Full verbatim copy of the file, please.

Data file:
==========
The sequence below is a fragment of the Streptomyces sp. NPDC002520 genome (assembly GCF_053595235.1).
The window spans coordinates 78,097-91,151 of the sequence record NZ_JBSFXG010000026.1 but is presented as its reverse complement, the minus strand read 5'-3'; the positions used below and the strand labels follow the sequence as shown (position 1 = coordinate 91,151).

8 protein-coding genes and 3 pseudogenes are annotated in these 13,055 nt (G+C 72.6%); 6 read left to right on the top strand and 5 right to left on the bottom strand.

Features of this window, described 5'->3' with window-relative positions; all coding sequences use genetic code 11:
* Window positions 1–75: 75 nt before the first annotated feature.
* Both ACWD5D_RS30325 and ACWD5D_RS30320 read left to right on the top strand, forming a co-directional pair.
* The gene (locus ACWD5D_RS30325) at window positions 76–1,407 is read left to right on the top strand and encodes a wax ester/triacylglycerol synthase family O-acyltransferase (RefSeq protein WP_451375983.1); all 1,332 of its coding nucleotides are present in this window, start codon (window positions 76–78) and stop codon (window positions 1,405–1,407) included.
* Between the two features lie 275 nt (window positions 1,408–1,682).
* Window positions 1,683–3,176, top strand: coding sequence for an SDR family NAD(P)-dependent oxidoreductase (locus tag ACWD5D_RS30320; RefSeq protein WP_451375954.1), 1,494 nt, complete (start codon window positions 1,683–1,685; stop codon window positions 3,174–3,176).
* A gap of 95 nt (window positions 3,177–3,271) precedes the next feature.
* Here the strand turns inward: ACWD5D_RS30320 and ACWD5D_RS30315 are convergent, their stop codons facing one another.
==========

The sequence below is a fragment of the Streptomyces sp. NPDC002520 genome (assembly GCF_053595235.1).
The window spans coordinates 78,097-91,151 of the sequence record NZ_JBSFXG010000026.1 but is presented as its reverse complement, the minus strand read 5'-3'; the positions used below and the strand labels follow the sequence as shown (position 1 = coordinate 91,151).

8 protein-coding genes and 3 pseudogenes are annotated in these 13,055 nt (G+C 72.6%); 6 read left to right on the top strand and 5 right to left on the bottom strand.

Features of this window, described 5'->3' with window-relative positions; all coding sequences use genetic code 11:
* Window positions 1–75: 75 nt before the first annotated feature.
* Both ACWD5D_RS30325 and ACWD5D_RS30320 read left to right on the top strand, forming a co-directional pair.
* The gene (locus ACWD5D_RS30325) at window positions 76–1,407 is read left to right on the top strand and encodes a wax ester/triacylglycerol synthase family O-acyltransferase (RefSeq protein WP_451375983.1); all 1,332 of its coding nucleotides are present in this window, start codon (window positions 76–78) and stop codon (window positions 1,405–1,407) included.
* Between the two features lie 275 nt (window positions 1,408–1,682).
* Window positions 1,683–3,176, top strand: coding sequence for an SDR family NAD(P)-dependent oxidoreductase (locus tag ACWD5D_RS30320; RefSeq protein WP_451375954.1), 1,494 nt, complete (start codon window positions 1,683–1,685; stop codon window positions 3,174–3,176).
* A gap of 95 nt (window positions 3,177–3,271) precedes the next feature.
* Here the strand turns inward: ACWD5D_RS30320 and ACWD5D_RS30315 are convergent, their stop codons facing one another.